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how can I take care of crazing in an image

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  • how can I take care of crazing in an image

    Hi all- My dad asked me to see what I could do with this photo of him with his dog taken about 60 years ago. Here is the link to the original https://whelanjh.dyndns.org/debby/dad.jpg . (secure link to our site)
    While practicing, I have used the clone brush on a "scratch and dust" layer to remove the obvious damage to the photo (thank you Katrin Eismann), but what to do about the crazing in the image. Anyone have suggestions that they could share? I am running PSCS, but have not had much success using the healing brush... think it is one of those steep learning curve issues that I have not overcome. Thanks, Debby

  • #2
    Debby, the image isn't that sharp to begin with, so you can just do a dust and scratches filter and it won't negatively affect the look. To use the d&s filter, take the radius and threshold down to 0, then lightly bump the radius up just until the artifacts are removed. Then slide the threshold up lightly until the grain re-appears while still keeping the crazing away. I got good results at 2 radius/17 threshold. Then remove the larger blemishes and unsharp mask at a medium radius to improve the contrast...

    Scott

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    • #3
      good call, scott!

      Guess I was trying too hard. I followed your instructions and then added a bit of level/blending correction and it looks pretty good! Considering it was snapped with a box camera (are you old enough to know about those), and has managed to survive all these years, i think he will be pleased. I thought I might try to color it and see how it goes - must look for more tutorials. Thanks so much for the help. KISS method is truly the best! Debby

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      • #4
        Ok I know you are probably done with htis one, but I couldn't resist.

        See my humble attempt to clean up your pic. It was a quick one and I mainly concentrated on the big problem areas. (rust colored areas, big tears and scratches...I reshaped his elbow as good as I could.

        Boss1
        Attached Files

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        • #5
          you did a great job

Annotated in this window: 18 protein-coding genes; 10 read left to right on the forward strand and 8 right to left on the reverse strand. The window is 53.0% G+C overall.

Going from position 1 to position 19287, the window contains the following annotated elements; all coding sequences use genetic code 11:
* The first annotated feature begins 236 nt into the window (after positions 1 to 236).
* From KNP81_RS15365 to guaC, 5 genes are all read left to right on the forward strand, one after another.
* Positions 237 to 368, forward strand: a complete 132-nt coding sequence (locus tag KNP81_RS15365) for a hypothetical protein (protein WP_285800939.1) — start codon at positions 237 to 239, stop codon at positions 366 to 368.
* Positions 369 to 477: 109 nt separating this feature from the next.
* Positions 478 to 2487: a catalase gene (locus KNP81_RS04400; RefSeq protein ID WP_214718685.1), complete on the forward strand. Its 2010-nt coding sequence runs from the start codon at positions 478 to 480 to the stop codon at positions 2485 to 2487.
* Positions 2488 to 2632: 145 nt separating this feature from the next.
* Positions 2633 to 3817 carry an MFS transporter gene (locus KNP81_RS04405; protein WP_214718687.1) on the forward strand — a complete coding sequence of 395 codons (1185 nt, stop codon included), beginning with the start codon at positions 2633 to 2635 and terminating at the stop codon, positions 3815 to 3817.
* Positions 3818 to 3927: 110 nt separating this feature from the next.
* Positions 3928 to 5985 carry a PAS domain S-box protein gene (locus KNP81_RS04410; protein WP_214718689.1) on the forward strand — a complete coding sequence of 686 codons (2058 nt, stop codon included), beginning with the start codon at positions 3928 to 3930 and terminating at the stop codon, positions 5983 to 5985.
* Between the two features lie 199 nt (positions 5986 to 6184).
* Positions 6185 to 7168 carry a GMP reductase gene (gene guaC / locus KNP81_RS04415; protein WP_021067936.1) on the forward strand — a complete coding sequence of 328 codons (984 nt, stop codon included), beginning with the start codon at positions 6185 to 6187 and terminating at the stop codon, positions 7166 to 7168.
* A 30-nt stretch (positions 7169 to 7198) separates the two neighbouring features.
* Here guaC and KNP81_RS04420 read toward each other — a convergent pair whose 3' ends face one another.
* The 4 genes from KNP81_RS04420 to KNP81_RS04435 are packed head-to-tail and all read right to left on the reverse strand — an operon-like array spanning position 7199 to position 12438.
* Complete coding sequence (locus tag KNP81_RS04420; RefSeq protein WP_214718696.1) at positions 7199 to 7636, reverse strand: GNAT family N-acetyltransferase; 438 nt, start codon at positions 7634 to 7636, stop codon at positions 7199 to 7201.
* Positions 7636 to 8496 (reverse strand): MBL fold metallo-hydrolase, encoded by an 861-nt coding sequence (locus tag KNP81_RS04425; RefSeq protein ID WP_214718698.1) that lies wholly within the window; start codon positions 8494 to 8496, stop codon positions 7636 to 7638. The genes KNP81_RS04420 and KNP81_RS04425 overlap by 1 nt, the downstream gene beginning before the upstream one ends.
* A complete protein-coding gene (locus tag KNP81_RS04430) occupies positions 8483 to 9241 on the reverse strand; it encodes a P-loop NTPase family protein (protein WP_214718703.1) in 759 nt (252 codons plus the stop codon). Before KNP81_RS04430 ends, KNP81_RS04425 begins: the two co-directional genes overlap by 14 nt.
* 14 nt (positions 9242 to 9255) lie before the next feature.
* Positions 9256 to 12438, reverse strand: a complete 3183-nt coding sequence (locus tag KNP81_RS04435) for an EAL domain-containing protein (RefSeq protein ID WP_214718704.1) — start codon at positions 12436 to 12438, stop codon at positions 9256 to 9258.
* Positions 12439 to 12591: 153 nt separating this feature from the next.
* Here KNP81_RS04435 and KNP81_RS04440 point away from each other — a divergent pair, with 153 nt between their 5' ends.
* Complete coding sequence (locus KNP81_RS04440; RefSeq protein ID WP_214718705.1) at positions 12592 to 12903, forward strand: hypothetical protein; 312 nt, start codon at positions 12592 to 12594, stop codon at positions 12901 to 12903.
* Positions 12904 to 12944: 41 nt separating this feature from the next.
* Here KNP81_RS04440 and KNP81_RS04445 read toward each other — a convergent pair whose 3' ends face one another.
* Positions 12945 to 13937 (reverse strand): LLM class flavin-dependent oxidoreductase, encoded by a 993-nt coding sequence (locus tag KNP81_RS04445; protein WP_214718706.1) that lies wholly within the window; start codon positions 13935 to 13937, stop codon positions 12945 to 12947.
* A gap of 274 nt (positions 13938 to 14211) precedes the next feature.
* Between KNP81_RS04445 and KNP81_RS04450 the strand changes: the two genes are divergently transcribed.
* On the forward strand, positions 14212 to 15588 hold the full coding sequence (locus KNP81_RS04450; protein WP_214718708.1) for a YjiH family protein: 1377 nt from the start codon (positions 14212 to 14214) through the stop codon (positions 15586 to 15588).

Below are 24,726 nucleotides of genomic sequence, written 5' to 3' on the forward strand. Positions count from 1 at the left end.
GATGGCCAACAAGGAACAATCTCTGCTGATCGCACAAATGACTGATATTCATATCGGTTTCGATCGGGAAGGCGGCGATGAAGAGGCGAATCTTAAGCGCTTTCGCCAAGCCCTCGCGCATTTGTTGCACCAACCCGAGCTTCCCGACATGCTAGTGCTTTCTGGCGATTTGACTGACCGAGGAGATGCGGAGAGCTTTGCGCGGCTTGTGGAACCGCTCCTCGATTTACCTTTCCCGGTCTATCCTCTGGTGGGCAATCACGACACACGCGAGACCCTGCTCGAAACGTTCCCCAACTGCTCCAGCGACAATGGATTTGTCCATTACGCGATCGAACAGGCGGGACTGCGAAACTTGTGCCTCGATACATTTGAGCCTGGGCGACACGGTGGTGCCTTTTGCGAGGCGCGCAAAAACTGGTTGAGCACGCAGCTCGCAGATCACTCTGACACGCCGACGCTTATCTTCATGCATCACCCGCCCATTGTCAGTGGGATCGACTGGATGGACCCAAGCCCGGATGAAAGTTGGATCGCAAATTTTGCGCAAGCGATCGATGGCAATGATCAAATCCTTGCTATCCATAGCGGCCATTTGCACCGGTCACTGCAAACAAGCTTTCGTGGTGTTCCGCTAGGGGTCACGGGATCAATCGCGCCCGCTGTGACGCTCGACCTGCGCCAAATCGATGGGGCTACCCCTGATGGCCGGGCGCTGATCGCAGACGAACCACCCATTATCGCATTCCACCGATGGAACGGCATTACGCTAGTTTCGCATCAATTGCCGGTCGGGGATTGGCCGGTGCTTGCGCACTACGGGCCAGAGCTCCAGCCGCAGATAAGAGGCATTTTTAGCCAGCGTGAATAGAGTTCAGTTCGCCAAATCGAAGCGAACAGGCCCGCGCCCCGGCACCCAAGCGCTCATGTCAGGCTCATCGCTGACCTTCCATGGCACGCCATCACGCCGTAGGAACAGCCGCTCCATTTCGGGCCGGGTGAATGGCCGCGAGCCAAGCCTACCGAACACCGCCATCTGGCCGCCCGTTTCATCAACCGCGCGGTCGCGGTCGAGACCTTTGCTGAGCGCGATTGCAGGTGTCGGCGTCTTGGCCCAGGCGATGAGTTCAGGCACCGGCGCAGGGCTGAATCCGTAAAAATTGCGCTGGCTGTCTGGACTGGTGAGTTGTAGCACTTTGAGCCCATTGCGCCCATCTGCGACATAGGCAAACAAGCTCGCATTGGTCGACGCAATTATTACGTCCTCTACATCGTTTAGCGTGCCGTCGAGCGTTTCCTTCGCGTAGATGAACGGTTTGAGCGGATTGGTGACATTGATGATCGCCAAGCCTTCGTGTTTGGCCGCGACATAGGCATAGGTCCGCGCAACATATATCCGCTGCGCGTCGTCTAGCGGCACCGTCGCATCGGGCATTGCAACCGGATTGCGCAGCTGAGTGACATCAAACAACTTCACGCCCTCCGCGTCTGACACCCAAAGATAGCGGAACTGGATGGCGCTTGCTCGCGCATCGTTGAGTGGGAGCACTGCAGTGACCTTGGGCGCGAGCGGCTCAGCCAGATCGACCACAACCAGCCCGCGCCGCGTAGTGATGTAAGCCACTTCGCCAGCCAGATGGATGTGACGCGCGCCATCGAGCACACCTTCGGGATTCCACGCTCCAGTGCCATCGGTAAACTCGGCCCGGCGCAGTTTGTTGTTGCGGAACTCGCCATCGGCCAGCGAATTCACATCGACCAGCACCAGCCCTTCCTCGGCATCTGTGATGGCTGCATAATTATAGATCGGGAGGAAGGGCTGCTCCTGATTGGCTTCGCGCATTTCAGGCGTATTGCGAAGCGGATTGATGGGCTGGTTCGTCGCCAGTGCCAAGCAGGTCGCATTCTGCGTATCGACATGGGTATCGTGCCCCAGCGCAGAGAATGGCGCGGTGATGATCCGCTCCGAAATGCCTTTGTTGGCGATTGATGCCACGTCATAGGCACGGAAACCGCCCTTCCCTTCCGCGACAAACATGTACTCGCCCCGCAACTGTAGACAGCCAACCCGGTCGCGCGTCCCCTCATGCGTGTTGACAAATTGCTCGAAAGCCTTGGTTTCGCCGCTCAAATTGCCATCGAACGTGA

Thanks Boss1 -
          You did a good job on dad's photo cleaning up the major problems with the photo. I continued on with the details and tried to color the photo a bit, but can clearly see I need much practice with this technique. The glaring errors in the original photo have been reduced considerably in your rendition! If I ever get my site up and running the way I want it, I wish to have before and after pix side-by-side to compare. Somehow work just gets in my way... If only I could be independently wealthy and could afford to retire from my day job, no telling what I could do! Many thanks for working on dad's photo. Debby

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          • #6
            Hi Debby, I took a stab at cleaning and colorization...

            Scott
            Attached Files
            Last edited by sdubose99; 03-13-2004, 11:36 PM.

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            • #7
              Hi Debbie,

              This is my first attempt at colorizing a picture following this Tutorial , which Leah and Vikki pointed out... (it takes a while to get the hang of it...)

              Hope you don't mind me posting the result I got, even though you wrote you don't have much time for this at the moment... but, whenever it will be possible, you might give it a try ....


              Ray, Scott,

              Good job!

              Attached Files

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              • #8
                thanks all

                You all have inspired me to try to color the photo. What I have learned so far is to make sure to work in seperate layers for everything - and don't forget! https://whelanjh.dyndns.org/debby/dad+dog_color4.jpg is my attempt. (file size 75KB)
                Flora - thanks for the tutorial link. I will try using the technique on my next challenge. Dad gave me at least a dozen photos that are in terrible condition and I have been slowly working through them adding a corner here, replacing a foot there and just having a fun experimenting. Having a purpose to learn a tool is a great motivator. Thanks all, Debby

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